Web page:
Health and environmental concerns are changing Australians’ attitude towards eating meat, causing more of us to go for a vegetarian or vegan diet.
Researchers from La Trobe University, Griffith University and Queensland University of Technology surveyed more than 3,000 Australians about their views on diet and eating habits.
Thirty-two percent of participants said they had reduced their meat consumption in the past 12 months.
La Trobe University researcher, Dr. Matthew Ruby said environmental impact was a key factor in convincing people to reduce their meat intake.
“A large amount of research conducted in recent years has found vegetarian and vegan diets are effective options for limiting deforestation and supporting global food security,” Dr. Ruby said.
“A few years ago, our research team found that most Australians didn’t think that reducing meat consumption was an effective pro-environmental action, so this study suggests that people’s understanding is changing.”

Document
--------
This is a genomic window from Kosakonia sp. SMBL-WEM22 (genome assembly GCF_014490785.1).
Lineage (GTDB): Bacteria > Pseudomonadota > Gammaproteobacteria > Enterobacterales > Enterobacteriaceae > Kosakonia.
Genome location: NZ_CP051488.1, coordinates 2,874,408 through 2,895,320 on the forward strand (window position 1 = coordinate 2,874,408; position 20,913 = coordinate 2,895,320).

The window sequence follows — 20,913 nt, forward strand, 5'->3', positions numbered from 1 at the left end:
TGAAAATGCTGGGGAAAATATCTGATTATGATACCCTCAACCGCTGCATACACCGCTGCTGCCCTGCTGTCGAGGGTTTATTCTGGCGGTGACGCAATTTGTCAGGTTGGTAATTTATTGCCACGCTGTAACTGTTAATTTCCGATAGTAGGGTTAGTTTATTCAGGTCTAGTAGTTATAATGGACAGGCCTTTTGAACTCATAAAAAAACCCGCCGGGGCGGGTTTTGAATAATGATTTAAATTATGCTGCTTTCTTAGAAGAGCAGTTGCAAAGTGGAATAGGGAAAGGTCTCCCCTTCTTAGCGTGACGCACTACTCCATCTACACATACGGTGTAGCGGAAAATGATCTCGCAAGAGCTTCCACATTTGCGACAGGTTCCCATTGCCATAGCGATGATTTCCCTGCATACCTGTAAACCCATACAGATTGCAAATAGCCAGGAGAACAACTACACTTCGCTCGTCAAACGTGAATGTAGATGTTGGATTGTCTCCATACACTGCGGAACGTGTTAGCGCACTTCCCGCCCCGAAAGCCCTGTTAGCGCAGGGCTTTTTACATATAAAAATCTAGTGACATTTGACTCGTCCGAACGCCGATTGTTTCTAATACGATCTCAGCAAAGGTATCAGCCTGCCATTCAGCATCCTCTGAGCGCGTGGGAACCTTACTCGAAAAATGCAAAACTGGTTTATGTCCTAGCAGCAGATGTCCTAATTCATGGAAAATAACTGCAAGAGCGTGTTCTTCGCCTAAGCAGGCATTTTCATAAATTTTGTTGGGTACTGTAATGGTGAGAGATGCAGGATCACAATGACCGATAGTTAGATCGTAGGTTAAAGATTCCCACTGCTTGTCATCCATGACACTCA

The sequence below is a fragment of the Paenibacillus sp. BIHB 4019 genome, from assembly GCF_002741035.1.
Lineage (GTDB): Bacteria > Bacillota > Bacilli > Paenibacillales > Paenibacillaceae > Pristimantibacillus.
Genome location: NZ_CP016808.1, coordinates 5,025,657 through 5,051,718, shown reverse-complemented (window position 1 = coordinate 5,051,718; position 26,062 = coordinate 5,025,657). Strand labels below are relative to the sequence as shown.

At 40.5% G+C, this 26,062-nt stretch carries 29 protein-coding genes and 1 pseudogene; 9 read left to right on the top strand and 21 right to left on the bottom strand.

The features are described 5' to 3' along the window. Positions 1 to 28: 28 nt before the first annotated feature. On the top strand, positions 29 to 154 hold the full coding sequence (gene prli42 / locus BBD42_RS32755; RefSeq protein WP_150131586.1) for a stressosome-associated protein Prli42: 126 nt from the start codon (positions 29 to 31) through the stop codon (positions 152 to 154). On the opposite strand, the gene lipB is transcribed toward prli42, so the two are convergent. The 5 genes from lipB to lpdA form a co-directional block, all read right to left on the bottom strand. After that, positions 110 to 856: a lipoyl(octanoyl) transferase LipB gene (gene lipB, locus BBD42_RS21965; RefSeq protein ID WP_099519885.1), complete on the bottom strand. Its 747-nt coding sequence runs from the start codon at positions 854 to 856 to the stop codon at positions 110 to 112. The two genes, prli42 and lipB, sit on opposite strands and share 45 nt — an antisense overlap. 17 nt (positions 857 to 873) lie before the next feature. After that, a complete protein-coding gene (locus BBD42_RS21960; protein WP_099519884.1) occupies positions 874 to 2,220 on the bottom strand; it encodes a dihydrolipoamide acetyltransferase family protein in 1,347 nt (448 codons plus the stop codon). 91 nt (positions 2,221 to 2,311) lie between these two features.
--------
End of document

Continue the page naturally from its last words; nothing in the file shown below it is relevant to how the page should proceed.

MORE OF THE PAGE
The study showed that poultry is the most frequently consumed meat product, and legumes the most frequently consumed source of plant-based protein.
The study, run in conjunction with Nourish plant-based living, also showed while many Australians are interested in eating more meat alternatives, they are often frustrated by their inconsistent availability in shops and restaurants.
More than half of respondents said availability and variety of options was a key barrier for choosing plant-based foods, especially when eating out.
Lead researcher Dr. Carla Riverola, Griffith Business School, said this finding shows the Australian market isn’t yet meeting demand.
“Plant-based eating has been one of the biggest global food trends of the last decade and, unfortunately, some food retailers and restaurants haven’t yet got up to speed and are missing out on potential business,” she said.
“Our study really shows that if you run a restaurant, having just one single vegan or vegetarian option on the menu just isn’t going cut it anymore.
“Expectations have changed, so consumers will simply go elsewhere where more options are provided,” Dr. Riverola said.
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La Trobe University
Health and environmental concerns reduce meat intake in Australia (2022, August 8)
retrieved 8 August 2022
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